"The system's kind of broken," the Senator said. "[We should] just go to the Senate floor and debate the nominee's statements, instead of this game." Senator Biden's Needle in a Haystack

This week, we celebrated the confirmation of Justice Samuel Alito to the Supreme Court of the United States, and we reflected on the state of the judicial confirmation process.

But it was Senator Joseph Biden, once and future Democratic candidate for President, who really caught our attention.

You see, during Justice Alito's hearing before the Senate Judiciary Committee, Senator Biden's performance was, well, less than stellar. On the first day of questioning, Biden spent the bulk of his time delivering a rambling speech, the point of which could not be determined through a careful examination of the transcript.

Biden's Day One performance left him the target of many commentators over the next few days. So it's understandable that when Senator Biden made a truly significant pronouncement on Day Three of the hearing, no one but an Associated Press reporter was listening.

"The system's kind of broken," the Senator said. "[We should] just go to the Senate floor and debate the nominee's statements, instead of this game."

As if to squelch any question about the meaning, the AP reporter filled in the blanks: "Hearings serve little purpose and should probably be abandoned, Democratic Sen. Joe Biden said Thursday."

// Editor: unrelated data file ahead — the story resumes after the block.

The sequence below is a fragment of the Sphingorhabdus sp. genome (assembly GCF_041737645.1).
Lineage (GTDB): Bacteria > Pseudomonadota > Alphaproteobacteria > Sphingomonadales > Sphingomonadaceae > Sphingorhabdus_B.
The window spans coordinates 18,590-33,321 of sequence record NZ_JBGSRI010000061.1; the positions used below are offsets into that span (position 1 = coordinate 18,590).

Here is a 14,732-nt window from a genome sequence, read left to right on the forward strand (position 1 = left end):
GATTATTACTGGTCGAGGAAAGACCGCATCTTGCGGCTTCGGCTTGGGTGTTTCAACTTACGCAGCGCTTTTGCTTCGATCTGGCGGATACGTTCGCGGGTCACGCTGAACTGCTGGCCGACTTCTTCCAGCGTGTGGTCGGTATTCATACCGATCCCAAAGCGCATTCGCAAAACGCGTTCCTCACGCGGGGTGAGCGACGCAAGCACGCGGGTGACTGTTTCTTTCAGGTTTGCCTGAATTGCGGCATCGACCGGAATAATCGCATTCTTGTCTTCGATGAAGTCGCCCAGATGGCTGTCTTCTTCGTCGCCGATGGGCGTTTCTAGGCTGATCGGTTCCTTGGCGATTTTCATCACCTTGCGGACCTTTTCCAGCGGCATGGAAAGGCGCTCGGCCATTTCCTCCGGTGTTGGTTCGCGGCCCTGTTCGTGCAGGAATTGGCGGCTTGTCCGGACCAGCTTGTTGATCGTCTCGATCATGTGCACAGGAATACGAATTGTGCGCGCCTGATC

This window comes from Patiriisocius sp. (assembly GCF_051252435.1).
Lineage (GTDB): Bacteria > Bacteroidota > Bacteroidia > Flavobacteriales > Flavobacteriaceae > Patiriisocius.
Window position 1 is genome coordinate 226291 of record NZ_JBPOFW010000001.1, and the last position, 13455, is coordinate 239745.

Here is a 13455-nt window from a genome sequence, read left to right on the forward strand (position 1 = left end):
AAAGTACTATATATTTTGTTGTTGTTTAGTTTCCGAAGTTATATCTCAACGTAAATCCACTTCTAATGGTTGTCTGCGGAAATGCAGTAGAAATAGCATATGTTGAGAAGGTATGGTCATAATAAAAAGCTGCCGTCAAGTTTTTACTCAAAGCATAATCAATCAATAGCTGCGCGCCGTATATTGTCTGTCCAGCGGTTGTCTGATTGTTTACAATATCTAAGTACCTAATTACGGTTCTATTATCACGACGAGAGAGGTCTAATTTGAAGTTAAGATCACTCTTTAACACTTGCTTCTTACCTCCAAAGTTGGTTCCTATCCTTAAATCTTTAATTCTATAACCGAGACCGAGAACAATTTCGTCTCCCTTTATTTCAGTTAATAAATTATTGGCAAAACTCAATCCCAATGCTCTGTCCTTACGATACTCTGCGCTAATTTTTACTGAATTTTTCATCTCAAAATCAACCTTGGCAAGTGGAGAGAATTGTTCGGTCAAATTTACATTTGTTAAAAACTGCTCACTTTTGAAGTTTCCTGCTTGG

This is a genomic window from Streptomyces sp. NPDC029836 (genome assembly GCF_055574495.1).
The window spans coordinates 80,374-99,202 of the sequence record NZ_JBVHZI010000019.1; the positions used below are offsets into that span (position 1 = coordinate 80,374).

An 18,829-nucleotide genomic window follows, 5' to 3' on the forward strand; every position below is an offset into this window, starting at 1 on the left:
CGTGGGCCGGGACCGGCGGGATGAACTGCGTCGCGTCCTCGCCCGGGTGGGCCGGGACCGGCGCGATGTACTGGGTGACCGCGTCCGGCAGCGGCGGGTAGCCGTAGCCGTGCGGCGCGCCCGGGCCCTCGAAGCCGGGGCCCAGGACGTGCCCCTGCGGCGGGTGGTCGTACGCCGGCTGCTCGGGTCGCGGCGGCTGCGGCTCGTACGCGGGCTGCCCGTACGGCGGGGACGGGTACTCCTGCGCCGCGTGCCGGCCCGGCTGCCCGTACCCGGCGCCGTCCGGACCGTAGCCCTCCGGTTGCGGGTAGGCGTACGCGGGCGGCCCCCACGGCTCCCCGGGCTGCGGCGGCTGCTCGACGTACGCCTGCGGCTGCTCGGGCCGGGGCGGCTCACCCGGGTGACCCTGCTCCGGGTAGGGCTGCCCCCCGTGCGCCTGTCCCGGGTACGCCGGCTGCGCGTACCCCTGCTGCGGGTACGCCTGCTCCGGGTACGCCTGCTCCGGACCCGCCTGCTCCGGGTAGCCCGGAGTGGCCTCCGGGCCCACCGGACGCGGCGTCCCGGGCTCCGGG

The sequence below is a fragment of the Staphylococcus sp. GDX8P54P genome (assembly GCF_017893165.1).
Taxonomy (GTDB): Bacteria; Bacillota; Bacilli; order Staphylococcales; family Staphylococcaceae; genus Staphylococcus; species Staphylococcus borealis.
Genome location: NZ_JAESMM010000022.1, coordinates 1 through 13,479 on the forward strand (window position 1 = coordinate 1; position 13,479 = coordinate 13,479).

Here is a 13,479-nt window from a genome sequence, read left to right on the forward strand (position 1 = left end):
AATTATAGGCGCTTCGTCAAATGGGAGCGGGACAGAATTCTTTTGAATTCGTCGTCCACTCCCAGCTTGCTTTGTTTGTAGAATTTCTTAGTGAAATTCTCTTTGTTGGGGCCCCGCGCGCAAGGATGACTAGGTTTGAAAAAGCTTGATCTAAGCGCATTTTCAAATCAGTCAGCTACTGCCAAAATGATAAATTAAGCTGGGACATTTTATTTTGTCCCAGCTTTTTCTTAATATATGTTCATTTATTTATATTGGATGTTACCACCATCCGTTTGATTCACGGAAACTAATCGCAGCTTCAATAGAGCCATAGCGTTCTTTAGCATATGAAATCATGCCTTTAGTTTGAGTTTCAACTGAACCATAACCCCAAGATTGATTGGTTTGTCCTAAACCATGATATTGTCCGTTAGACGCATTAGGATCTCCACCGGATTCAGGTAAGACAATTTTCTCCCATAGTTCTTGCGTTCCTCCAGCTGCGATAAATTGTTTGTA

Though it doesn't always transmit through his hot and inflated air, Biden is no dummy. Indeed, he's demonstrated his intelligence and insight on more than one occasion.

In this case, the good Senator is absolutely right. Confirmation hearings for judicial nominees ought to be abolished. Let's return to the Senate's practice prior to 1952 of holding confirmation hearings only when extraordinary circumstances warrant.

We've argued in the past that confirmation hearings serve to politicize the judiciary in a way that is bad for our government and bad for justice. As Justice Alito and Chief Justice Roberts explained to us any number of times, nominees to the federal bench shouldn't be expressing their opinions about matters that they might have to consider later.

But anyone with two brain cells to rub together can see that modern confirmation hearings are nothing more than Senatorial attempts to extract just that sort of information, largely on behalf of the special interest groups that fuel both their coffers and rhetoric. Senators want to know how a future judge or justice might rule on abortion, property rights, executive authority, congressional authority, separation of powers, civil rights and all the rest.

The Chief Justice came to his nomination with a relatively thin judicial record. Justice Alito brought one of the thickest in history. In either case, what did we learn -- what did Senators learn -- from the hearings that they didn't already know?

It's time for the confirmation sideshow to end.

February 2, 2006
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